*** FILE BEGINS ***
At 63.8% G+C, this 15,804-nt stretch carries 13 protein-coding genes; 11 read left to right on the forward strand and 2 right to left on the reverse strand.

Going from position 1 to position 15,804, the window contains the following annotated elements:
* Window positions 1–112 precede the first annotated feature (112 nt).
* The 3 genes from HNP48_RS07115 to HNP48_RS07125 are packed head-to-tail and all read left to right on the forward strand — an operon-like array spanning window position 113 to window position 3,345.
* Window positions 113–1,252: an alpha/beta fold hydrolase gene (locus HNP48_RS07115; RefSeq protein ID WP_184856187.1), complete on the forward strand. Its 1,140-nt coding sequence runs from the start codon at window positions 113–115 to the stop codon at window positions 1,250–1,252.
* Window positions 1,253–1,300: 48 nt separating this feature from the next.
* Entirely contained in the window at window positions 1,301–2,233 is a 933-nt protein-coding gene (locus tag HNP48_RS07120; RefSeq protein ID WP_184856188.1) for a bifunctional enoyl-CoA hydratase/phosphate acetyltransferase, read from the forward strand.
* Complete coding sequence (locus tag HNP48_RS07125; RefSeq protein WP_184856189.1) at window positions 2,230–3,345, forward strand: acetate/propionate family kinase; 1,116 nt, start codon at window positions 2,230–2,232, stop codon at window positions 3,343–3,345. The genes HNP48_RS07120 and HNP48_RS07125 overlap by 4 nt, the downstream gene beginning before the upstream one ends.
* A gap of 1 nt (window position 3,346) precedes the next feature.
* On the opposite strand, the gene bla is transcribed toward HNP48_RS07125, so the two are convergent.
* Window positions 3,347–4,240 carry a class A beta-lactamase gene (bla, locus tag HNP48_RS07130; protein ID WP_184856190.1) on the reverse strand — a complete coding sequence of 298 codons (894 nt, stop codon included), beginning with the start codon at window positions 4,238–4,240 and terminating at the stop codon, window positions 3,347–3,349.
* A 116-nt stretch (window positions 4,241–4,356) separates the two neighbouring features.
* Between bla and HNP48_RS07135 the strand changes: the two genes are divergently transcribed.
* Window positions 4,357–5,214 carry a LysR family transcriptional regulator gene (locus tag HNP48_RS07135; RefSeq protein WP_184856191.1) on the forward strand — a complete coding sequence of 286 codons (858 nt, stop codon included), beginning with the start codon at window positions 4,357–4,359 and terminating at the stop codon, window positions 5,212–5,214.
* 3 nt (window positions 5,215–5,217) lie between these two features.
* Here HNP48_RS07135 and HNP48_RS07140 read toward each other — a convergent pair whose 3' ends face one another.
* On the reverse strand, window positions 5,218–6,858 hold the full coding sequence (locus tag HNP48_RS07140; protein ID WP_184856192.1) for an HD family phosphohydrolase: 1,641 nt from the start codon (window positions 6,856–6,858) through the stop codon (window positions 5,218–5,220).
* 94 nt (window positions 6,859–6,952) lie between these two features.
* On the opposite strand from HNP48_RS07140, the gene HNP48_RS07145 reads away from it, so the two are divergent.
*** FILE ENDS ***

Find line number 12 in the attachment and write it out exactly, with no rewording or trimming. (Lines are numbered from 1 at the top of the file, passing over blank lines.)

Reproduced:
* A 116-nt stretch (window positions 4,241–4,356) separates the two neighbouring features.